Tumor-Associated Neutrophils Recruit Macrophages and T-Regulatory Cells to Promote Progression of Hepatocellular Carcinoma and Resistance to Sorafenib

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Background & Aims Neutrophils can either promote or inhibit tumor progression, depending on the tumor microenvironment, via release of cytokines. Neither the factors produced by tumor-associated neutrophils (TANs) nor their effects on tumor progression have been characterized. We investigated the roles of TANs in progression of hepatocellular carcinoma (HCC) using cell lines and immune cells isolated from patients. Methods We performed studies with HepG2, PLC/PRF/5, MHCC97H, and HCCLM3 human and Hepa1-6 and H22 mouse HCC cell lines; expression of chemokines and cytokines were knocked down with small hairpin RNAs. Cells were analyzed in chemotaxis assays and as growth as tumors in mice. HCC tissues and peripheral blood were collected from 20 patients undergoing curative resection or 20 healthy individuals (controls) in 2012 at Zhongshan Hospital in China. TANs and peripheral blood neutrophils (PBNs) were isolated and exposed to conditioned media from HCC cell lines; reverse-transcription polymerase chain reaction was used to quantify the expression of cytokines and chemokines. We collected neutrophils from another 60 patients undergoing curative resection for HCC in 2012 to measure the production of C-C motif chemokine ligand 2(CCL2) and CCL17. Patients were followed up until March 15, 2014. For immunohistochemical analyses, we collected HCC tissues and paired, adjacent, nontumor cirrhotic liver tissues from 832 HCC patients undergoing curative resection from 2006 through 2008. All patients were followed up until March 15, 2013. To study the effects of sorafenib, we collected clinical and pathology data from 46 patients who underwent curative resection in 2010. Results CCL2 and CCL17 were the cytokines most highly expressed by TANs and HCC cell-activated PBNs. Levels of CCL2 and CCL17 messenger RNAs and proteins were significantly higher in TANs than in PBNs, and increased in patients with HCC recurrence. CCL2 and CCL17 messenger RNA and proteins also increased when PBNs were exposed to conditioned media from HCC cell lines. Immunohistochemical analysis of a tissue microarray showed that CCL2+ and CCL17+ cells, which also expressed the neutrophil marker CD66b, were distributed throughout the HCC stroma, but not in tumor cells or the adjacent nontumor liver cells. The number of CCL2+ or CCL17+ TANs correlated with tumor size, microvascular invasion, tumor encapsulation, tumor differentiation, and stage. Patients whose tumors had lower levels of CCL2+ or CCL17+ cells had longer survival times than those with higher numbers of these cells. TAN-conditioned media, as well as recombinant CCL2 and CCL17, increased the migratory activity of the macrophages and T-regulatory (Treg) cells from patients or mice with HCC to a greater extent that PBN-conditioned media. Neutralizing antibodies against CCL2 and CCL17, or their receptors C-C chemokine receptor 2 and C-C chemokine receptor 4, reduced the migratory activities of macrophage and Treg cells. HCC cell lines injected into mice formed larger tumors when they were co-injected with TANs and formed more pulmonary metastases; these tumors were infiltrated by Ly6G+ cells, F4/80+ macrophages, and Foxp3+ Treg cells. In a phosphokinase array of human PBNs, levels of phosphorylated AKT and P38 increased after exposure to conditioned media from all 4 HCC cell types. Pharmacologic inhibitors of AKT and P38 inhibited secretion of CCL2 and CCL17 by these PBNs. In tumor-bearing mice, sorafenib increased the numbers of TANs and levels of CCL2 and CCL17 in tumors. HCC tissues from patients who received sorafenib before surgery contained more TANs than tissues from patients who did not receive sorafenib. In knockdown cells, HCC cell-derived CXCL5 was the strongest effector of neutrophil migration under hypoxic conditions. In mice, the combination of sorafenib and TAN depletion inhibited tumor growth and neovascularization to a greater extent than sorafenib alone. Conclusions TANs recruit macrophages and Treg cells to HCCs to promote their growth, progression, and resistance to sorafenib.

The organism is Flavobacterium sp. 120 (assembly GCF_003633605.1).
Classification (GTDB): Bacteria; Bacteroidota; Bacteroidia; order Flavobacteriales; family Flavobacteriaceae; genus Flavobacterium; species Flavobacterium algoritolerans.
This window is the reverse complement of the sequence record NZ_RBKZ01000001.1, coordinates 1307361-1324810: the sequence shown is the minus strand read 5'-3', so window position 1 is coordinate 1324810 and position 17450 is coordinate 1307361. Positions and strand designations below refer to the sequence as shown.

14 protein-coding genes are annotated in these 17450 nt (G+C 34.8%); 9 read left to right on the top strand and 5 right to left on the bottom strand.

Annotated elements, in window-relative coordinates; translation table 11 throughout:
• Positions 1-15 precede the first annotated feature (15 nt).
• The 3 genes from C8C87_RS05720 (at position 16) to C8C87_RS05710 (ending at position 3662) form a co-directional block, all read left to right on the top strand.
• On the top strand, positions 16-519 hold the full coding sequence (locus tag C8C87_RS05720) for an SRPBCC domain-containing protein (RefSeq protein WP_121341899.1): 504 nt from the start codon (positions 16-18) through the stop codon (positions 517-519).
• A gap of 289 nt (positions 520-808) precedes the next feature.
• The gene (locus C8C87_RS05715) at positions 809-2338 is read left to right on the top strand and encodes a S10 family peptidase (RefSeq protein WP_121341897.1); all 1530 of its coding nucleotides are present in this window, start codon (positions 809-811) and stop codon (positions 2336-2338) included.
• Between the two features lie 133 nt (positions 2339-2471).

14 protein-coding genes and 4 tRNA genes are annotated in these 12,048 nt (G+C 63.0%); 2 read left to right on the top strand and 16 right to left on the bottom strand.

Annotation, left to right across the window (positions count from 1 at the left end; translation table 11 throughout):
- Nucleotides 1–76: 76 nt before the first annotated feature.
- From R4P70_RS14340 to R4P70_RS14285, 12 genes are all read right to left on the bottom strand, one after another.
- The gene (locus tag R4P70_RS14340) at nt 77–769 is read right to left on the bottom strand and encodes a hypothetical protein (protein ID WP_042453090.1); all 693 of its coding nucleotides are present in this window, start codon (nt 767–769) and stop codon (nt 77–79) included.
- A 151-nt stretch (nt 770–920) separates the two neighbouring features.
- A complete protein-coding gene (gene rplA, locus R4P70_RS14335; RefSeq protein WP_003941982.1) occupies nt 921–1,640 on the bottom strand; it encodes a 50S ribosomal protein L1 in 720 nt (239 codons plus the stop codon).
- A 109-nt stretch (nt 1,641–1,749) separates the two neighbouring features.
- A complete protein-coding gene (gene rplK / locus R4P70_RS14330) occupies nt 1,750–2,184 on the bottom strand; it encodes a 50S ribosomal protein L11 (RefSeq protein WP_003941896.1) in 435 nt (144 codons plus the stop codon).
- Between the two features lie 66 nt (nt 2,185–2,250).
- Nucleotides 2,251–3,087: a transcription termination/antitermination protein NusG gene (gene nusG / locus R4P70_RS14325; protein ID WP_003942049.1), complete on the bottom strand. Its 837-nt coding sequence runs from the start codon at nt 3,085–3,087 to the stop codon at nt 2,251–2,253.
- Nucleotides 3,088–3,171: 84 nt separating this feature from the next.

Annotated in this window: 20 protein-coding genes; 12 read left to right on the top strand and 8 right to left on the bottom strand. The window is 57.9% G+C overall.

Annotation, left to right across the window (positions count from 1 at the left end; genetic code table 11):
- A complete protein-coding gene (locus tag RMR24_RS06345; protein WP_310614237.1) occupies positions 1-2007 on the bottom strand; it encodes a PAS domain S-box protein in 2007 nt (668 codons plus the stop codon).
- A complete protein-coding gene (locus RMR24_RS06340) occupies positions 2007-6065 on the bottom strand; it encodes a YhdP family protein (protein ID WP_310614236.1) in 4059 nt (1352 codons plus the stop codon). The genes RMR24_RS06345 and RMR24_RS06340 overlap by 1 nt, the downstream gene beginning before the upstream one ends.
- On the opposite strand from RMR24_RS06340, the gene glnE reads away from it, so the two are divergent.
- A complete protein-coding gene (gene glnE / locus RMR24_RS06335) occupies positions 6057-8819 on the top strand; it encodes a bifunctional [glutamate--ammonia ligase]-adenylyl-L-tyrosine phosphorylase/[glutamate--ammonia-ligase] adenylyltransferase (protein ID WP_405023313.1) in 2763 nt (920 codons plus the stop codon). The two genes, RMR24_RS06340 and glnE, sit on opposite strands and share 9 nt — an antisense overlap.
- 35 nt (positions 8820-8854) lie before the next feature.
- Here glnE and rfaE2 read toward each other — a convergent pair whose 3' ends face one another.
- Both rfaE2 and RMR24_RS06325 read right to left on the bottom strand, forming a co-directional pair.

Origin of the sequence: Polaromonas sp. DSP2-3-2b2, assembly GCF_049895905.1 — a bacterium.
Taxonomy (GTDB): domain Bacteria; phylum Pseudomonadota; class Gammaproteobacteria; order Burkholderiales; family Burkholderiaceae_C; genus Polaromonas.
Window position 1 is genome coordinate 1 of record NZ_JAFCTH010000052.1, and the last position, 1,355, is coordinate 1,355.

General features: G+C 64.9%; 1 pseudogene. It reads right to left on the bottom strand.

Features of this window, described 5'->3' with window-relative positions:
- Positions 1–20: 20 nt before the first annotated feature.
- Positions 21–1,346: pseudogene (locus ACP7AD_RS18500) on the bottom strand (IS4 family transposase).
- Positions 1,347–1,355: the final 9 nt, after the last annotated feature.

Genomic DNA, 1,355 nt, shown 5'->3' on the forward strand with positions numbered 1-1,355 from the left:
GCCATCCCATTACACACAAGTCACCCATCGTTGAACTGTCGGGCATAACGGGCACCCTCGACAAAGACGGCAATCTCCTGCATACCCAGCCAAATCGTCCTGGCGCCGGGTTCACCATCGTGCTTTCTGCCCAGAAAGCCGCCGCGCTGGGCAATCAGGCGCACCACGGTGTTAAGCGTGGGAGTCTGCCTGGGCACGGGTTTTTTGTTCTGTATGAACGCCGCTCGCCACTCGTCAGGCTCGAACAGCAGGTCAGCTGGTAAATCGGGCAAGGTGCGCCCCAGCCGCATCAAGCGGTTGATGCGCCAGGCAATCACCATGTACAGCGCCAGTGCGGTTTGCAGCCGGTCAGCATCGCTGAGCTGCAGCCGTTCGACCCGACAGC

Zhou, S. L., Zhou, Z. J., Hu, Z. Q., Huang, X. W., Wang, Z., Chen, E. B., … Zhou, J. (2016). Tumor-Associated Neutrophils Recruit Macrophages and T-Regulatory Cells to Promote Progression of Hepatocellular Carcinoma and Resistance to Sorafenib. Gastroenterology, 150(7), 1646-1658.e17. https://doi.org/10.1053/j.gastro.2016.02.040

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